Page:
At AccuWeather, for instance, “our new StormDirector+ and StoryTeller has the ability to search social media by keywords and hashtags,” said Bill Boss, director of product development for the State College, Pa.-based company. “This gives our customers a quick way to search for trending photos and videos in real-time and instantly get them on the air making viewers’ real-time feedback and submissions part of the story.”

Meanwhile, Baron’s Lynx graphics and storm tracking package focuses on providing customizable forecasting tools that make their Mets “the experts that viewers trust and can count on,” said Mike Mougey, vice president of sales for the Huntsville, Ala.-based company. “We believe very strongly that providing context and content in an easily accessible format will set stations apart on the local level.”

ChyronHego’s Metacast weather graphics suite accelerates the ingest of viewer-generated content for air by connecting Metacast to a broadcast client’s social media platforms. This connection, plus “the ability to include uploaded content as media files within a broadcaster’s weather graphics production system, are key elements of advanced, real-time weather presentation,” said Karl Eggestad, sales director for ChyronHego Metacast.

With its use of IBM’s Watson augmented intelligence, The Weather Company has been able to incorporate machine-based curation into its Max Engage with Watson platform. “Your meteorological staff first ‘tells’ Watson what hyper local weather elements your viewers care about and then the system locates and provides them on your weather platform automatically,” said Rodney Thompson, systems and software operations leader for the Atlanta-based company.

Vizrt’s multiplatform suite of weather graphics work seamlessly with all forms of viewer-generated content, according to James Monroe, manager of weather sales for Vizrt Americas. “We work with all forms of social media and any online sources broadcasters choose,” he said. “Our Viz platform lets you designate reliable viewers as ‘Trusted Suppliers,’ so their high value content go directly into your graphics system for immediate playout, making you first to air.”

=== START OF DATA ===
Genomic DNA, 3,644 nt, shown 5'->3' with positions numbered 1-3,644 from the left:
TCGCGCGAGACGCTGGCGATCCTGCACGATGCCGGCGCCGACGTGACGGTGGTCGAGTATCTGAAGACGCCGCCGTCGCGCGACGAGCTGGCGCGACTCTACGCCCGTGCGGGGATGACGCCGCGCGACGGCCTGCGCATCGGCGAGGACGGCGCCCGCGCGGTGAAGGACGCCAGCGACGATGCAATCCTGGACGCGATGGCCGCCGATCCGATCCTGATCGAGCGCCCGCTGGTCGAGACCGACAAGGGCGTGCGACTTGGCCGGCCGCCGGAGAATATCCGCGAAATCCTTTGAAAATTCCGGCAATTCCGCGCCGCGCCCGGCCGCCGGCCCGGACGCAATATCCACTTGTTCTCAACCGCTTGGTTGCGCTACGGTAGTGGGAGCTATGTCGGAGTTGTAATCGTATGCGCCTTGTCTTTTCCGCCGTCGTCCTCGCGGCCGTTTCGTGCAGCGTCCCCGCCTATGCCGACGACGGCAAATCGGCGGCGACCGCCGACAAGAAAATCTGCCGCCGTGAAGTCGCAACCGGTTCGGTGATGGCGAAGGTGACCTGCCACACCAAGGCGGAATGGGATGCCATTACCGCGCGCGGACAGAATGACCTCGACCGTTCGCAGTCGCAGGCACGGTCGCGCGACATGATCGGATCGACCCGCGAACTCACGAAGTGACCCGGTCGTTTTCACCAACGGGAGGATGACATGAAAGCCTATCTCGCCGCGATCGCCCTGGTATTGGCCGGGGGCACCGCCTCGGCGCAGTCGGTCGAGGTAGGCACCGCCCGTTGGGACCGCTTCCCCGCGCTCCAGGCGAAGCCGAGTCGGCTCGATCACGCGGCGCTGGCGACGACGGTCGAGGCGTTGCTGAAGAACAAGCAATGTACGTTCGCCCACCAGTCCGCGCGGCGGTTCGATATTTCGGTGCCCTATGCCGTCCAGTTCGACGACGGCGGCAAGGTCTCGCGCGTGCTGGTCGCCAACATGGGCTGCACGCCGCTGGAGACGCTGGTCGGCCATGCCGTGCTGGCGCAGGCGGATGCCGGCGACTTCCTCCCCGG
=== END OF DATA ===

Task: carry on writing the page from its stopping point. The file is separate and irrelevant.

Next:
With virtual reality on the horizon, the push for TV weather packages that provide quicker, better and more impressive graphics will only gather momentum. “For instance, I can easily imagine producing VR weather video for viewers to access online in real-time, tailored to their specific markets,” said Michael Potts, vice president of design for The Weather Channel. “Anything that TV meteorologists can do to make the weather more real and more informative to our audiences, we will do.”

James Careless is an award-winning journalist who has written for TV Technology since the 1990s. He has covered HDTV from the days of the six competing HDTV formats that led to the 1993 Grand Alliance, and onwards through ATSC 3.0 and OTT. He also writes for Radio World, along with other publications in aerospace, defense, public safety, streaming media, plus the amusement park industry for something different.